Break out the bell bottoms–this month marks the 35th anniversary of the release of Saturday Night Fever. John Travolta launched his career playing Tony Manero, the movie’s disco-crazed main character, and the movie’s soundtrack was the vehicle for the Bee Gees’ comeback. Saturday Night Fever also put Bay Ridge on the national map.
Since the movie’s release, a lot has changed in Bay Ridge (I should know since I’ve spent most of my life here, although I was only three when the movie first came out), and not just because disco died a long time ago. A lot of the places that showed up in the film are no longer around, and Bay Ridge has become much more ethnically diverse over the years. The old school Italians and Scandinavians are still here, but there has also been an influx of residents who are Arab, Latino and Eastern European, which you can see reflected in the variety of shops and restaurants that line the streets here.
In my opinion, the strongest carry over from the movie is Bay Ridge’s character as an old-fashioned, traditional neighborhood. Compared to trendier areas like Park Slope, Cobble Hill and Williamsburg, Bay Ridge still remains middle-class and family-oriented–you’re more likely to find people who have lived in this neighborhood for a long, long time than in other parts of Brooklyn. Of course, Bay Ridge hasn’t been entirely immune from gentrification; places like the Little Cupcake Bakeshop and a newly-opened artisanal ice cream place on Third Avenue have been popping up lately, and there’s a new beer garden called The Lockyard slated to open next year.
Still there is a sense of pride that I feel for the neighborhood whenever I watch the movie and recognize familiar places. So to mark the film’s milestone, I recently decided to revisit a few recognizable spots–sans the sharp disco threads and slick hair.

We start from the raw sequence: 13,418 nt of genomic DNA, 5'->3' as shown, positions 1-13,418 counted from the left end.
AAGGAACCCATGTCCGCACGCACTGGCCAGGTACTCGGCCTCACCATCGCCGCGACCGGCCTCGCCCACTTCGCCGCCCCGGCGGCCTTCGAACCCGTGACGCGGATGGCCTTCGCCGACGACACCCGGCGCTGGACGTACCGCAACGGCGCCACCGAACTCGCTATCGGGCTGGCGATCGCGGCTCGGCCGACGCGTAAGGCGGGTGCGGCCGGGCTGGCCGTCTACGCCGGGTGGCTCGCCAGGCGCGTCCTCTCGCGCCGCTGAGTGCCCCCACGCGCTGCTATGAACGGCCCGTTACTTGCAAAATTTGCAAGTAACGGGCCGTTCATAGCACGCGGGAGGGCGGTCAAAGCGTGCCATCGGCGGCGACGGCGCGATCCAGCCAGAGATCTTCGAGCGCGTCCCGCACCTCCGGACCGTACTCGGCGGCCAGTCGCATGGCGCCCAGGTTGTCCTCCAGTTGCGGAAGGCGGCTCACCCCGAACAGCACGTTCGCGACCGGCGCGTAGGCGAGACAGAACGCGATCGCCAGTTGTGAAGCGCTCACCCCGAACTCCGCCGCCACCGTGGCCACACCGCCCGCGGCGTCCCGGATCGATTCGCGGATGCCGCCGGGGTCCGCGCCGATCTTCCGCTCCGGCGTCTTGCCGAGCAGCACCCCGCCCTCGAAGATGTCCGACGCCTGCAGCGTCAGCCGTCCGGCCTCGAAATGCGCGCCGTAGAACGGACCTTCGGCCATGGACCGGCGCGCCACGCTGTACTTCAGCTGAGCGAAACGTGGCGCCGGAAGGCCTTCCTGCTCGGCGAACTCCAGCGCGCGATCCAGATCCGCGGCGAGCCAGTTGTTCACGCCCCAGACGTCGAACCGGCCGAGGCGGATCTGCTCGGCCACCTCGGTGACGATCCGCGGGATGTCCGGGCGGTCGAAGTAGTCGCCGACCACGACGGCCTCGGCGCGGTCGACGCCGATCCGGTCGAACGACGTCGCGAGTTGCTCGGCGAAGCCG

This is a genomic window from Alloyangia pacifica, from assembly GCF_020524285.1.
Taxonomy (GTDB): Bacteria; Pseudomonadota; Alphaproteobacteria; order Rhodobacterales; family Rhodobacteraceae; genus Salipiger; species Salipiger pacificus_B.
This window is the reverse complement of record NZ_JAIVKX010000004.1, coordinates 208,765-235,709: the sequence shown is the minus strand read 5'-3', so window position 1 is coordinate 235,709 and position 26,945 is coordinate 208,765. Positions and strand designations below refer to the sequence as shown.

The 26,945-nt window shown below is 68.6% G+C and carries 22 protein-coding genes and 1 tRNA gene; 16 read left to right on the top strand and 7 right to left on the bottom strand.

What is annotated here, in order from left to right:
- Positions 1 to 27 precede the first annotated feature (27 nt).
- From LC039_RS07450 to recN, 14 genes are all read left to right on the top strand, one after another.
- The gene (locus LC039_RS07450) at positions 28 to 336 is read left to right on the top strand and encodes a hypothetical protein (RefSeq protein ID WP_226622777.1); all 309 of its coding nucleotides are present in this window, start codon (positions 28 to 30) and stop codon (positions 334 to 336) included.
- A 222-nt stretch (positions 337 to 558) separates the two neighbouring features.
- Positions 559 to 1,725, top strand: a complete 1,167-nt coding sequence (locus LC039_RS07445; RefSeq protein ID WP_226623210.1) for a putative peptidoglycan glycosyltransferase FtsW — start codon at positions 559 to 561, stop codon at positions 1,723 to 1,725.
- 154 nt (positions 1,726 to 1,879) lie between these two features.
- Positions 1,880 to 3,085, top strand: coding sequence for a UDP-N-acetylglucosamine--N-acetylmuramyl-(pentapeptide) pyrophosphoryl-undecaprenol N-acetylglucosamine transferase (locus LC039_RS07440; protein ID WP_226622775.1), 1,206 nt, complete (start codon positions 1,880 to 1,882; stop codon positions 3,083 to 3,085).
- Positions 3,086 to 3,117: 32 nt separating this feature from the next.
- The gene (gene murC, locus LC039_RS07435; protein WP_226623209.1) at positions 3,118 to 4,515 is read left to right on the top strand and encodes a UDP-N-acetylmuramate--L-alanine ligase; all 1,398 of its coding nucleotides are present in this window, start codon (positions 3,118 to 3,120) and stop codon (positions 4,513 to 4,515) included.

Underneath the elevated subway track, Lenny’s Pizza in Bensonhurst is one of the few places from the movie that is still in existence today. It’s featured in the very beginning when Tony stops by for two slices, and then eats them sandwich-style while strutting down the streets of Bensonhurst. On my visit to Lenny’s, I wasn’t tough enough to eat two slices simultaneously while walking, so I opted to eat in. And I have to say the slice that I had was magnificent—you can feel like you’ve truly lived when you’ve had an authentic Brooklyn slice, especially in Bensonhurst–for me, any place outside of the borough just seems to pale in comparison.
There’s been a hardware store has been on 73rd Street and Fifth Avenue for as long I can remember living here. It used to be called Six Brothers, where Tony works for Mr. Fusco. In one scene that takes place inside the store Tony asks for an advance and Mr. Fusco refuses. Tony says, “Oh fuck the future,” to which Fusco responds, “No, Tony! You can’t fuck the future. The future fucks you! It catches up with you and it fucks you if you ain’t planned for it!”
I must have passed by this house between 3rd Avenue and Ridge Boulevard many times without knowing that it was the home of Tony’s traditional Italian family—the façade is different now than in the movie. As fans remember, this is where all the family tensions take place: the arguments between Tony and his parents, and the return of Tony’s brother Frank, who has left the priesthood and the scene where Tony implores his father to, “watch the hair!” It’s also where Tony combs that mane and dons his disco gear before heading out to the 2001 Odyssey Club with his pals.